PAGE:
Table 2

ANOVA test results for 234U and 238U in mineral water (%)

Sample volume (L)


















In spite of the good repeatability, the ANOVA test also reveals higher variability from one source to another (sbb) (Table 2). This can in principle be due to inhomogeneity from bottle to bottle, instability of the material or an unforeseen change in the chemical yield ratio.


The measured 234U and 238U activity concentrations in 1.5 L and 3 L mineral water are plotted in Fig. 1. The error bars indicate combined standard uncertainties of the individual measurements (cf. Table 1). The mean activity concentrations and standard deviations of 234U were (45.0 ± 1.8) mBq L−1 for 1.5 L and (44.7 ± 1.6) mBq L−1 for 3 L, while the mean 238U activity values were (22.3 ± 1.0) mBq L−1 for 1.5 L and (22.0 ± 1.0) mBq L−1 for 3 L of volume. Clearly, the 238U activities are lower than those of 234U, hence the uranium isotopes are not in equilibrium in the mineral water. The within bottle inhomogeneity [1] of the samples could not be determined due to the large sample volumes needed to measure the low activity concentrations.
Fig. 1

Measured activity concentrations of 234U in mineral water for sources prepared from 1.5 L (a) and 3 L (b) of sample volume. Same for 238U (c, d). Mean activity concentration (continuous line) and standard deviation (dashed line) are indicated

The determination of the uranium isotopes in the mineral water at IRMM was carried out in a period of about 300 days. During this period an increase of the measured activity concentrations with time was observed (Fig. 2). One could speculate that this time-dependency may be due to unknown changes in conditions that influence the radiochemical separation procedure or the solid source deposition. Another possible explanation is inhomogeneity of the material, which might show up as a trend because the bottles were taken in a particular order from the batch. The observed variation was finally interpreted as inhomogeneity and taken into account in the uncertainty budget by including a standard deviation sbb of 3% and 4% for 234U and 238U, respectively, determined by the ANOVA test.
Fig. 2

Time distribution of the measured activity concentrations of 234U and 238U in mineral water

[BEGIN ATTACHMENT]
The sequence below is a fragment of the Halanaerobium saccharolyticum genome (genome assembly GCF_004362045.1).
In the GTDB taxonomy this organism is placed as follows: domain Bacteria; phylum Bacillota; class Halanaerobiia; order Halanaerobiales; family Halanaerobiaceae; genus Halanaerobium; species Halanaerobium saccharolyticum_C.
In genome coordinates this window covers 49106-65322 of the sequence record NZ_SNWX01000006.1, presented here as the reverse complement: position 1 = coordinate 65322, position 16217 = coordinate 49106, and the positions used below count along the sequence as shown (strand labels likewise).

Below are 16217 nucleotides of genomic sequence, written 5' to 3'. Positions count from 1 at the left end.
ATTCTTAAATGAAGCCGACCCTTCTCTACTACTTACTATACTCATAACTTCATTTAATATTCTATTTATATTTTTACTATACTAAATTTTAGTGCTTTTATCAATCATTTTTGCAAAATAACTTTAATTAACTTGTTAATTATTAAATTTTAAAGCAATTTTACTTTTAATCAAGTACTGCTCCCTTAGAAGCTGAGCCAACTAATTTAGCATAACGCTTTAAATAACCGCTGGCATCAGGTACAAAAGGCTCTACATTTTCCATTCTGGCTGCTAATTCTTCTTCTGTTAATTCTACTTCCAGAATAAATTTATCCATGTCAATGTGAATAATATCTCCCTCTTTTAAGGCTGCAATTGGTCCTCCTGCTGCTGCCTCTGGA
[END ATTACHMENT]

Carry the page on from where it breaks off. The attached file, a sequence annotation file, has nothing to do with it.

Adsorption test

As stability check, the adsorption of uranium on the walls of the bottles was tested, considering that no special treatment of the water was carried out during bottling. The check was done by filling some of the emptied bottles with distilled water and a few millilitre of concentrated nitric acid. The bottles were stored for a period of at least 1 month. Then solid sources were prepared following the same radiochemical procedure as the one above. The sources were counted for 4 days. The measured activity concentrations were below the detection limit (<0.2 mBq L−1). Therefore, no uncertainty due to adsorption contributes to the combined uncertainty of the reference value.

Reference value and uncertainty calculation

In the field of ILCs different procedures on how a reference value and uncertainty should be calculated are suggested [1, 7, 8]. In this work the reference value is calculated from data obtained from two independent expert laboratories according to clause 5.5 of ISO 13528 [1]. As the typical measurement uncertainty in both expert laboratories is comparable, the unweighted mean of their results is taken as reference value. Table 3 shows the 234U and 238U activity values obtained in BfS and IRMM for Water 3 discussed in this paper as well as the other waters of the ILC round. The uncertainty values of the laboratory results refer to standard deviation of the data, whereas for the reference value the combined standard uncertainty is given (i.e. including all uncertainty components). The main uncertainty components are 2% on the uranium determination and 3% (4%) on homogeneity. The reference date is 1 May 2006, 0:00 UTC.
Table 3

Activity concentration results for 234U and 238U in mineral water (mBq L−1)





Reference value ± combined standard uncertainty uC

Mean ± s

Mean ± s

Water 1


14.4 ± 1.3

15.8 ± 1.1

15.1 ± 1.1


10.3 ± 0.9

12.2 ± 1.1

11.3 ± 0.8

Water 2


3.9 ± 0.3

4.2 ± 0.7

4.0 ± 0.3


0.91 ± 0.14

0.92 ± 0.15

0.91 ± 0.15

Water 3


44.7 ± 1.5

42.9 ± 2.3

43.8 ± 1.6


22.1 ± 0.9

21.3 ± 0.9

21.7 ± 1.0

Reference date, 1 May 2006, 0:00 UTC


The reference values of 234U and 238U in mineral water determined in the frame of an interlaboratory comparison (ILC) were obtained independently from the participants results of the ILC round. They were calculated as a mean of the results obtained at two independent expert laboratories, using partially different methods of determination. The mean values of both laboratories were in very good agreement. The main uncertainty contributions to the combined uncertainty of the reference value came from the uranium determination with α-particle spectrometry (2%) and the homogeneity (3% and 4% for 234U and 238U, respectively). The estimated 3.6% and 4.6% combined uncertainty was considered to be adequate for the purpose of the interlaboratory comparison.

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© Akadémiai Kiadó, Budapest, Hungary 2009